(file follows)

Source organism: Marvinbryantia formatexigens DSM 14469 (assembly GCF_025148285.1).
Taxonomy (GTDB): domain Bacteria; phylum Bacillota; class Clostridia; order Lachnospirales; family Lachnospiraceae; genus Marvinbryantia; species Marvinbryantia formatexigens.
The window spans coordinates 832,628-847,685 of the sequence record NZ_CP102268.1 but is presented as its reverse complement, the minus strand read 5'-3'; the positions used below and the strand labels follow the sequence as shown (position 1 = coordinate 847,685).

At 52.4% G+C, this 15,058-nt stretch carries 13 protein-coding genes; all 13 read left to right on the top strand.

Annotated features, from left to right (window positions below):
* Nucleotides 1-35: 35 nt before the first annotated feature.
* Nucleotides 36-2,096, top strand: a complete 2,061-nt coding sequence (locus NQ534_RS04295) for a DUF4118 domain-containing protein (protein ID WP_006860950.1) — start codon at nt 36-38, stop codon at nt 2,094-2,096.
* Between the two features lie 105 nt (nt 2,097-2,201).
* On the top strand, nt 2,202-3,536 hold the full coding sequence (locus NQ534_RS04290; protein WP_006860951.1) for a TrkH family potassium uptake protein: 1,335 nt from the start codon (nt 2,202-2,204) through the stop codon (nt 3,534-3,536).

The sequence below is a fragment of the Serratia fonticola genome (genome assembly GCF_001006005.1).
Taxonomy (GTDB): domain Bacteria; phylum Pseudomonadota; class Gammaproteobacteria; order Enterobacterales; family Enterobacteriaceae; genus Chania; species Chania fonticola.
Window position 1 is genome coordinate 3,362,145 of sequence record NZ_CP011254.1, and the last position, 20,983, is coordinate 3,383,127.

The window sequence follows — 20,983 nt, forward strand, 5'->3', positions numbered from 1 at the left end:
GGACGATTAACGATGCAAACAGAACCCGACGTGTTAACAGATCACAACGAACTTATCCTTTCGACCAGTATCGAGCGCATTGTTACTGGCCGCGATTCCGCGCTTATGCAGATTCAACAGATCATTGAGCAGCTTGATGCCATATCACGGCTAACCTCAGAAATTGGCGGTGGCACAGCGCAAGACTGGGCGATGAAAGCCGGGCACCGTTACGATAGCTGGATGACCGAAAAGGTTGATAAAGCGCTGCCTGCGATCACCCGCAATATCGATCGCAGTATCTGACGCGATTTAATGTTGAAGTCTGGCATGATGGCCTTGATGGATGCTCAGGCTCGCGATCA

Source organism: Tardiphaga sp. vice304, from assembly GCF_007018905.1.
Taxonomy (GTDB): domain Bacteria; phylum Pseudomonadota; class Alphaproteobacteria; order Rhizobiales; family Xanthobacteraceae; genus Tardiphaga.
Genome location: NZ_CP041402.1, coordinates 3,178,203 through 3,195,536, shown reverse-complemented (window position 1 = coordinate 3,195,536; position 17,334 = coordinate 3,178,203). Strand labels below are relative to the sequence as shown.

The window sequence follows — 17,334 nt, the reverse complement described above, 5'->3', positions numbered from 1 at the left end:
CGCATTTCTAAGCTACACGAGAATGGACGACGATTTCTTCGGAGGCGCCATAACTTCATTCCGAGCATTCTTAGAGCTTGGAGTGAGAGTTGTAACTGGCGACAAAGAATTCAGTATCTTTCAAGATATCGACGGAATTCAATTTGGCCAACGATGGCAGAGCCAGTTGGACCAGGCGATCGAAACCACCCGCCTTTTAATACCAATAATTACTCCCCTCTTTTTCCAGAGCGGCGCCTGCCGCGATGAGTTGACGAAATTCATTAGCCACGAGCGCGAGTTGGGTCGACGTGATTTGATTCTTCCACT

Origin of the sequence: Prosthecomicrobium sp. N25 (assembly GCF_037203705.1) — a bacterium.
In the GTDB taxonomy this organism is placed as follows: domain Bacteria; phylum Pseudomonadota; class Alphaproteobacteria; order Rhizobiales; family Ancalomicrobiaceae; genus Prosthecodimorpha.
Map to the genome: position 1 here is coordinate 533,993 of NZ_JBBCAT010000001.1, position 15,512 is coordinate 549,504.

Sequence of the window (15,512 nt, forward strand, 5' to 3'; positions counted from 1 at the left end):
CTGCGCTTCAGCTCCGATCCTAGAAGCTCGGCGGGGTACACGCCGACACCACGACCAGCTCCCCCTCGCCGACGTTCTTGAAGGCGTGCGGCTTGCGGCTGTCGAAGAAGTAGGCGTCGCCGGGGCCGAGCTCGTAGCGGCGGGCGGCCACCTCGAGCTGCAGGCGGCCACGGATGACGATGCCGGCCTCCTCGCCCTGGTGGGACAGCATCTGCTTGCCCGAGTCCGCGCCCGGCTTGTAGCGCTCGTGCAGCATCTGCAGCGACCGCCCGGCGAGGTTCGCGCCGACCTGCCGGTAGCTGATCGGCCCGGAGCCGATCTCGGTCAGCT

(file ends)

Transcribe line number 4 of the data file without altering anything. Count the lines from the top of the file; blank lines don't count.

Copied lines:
At 52.4% G+C, this 15,058-nt stretch carries 13 protein-coding genes; all 13 read left to right on the top strand.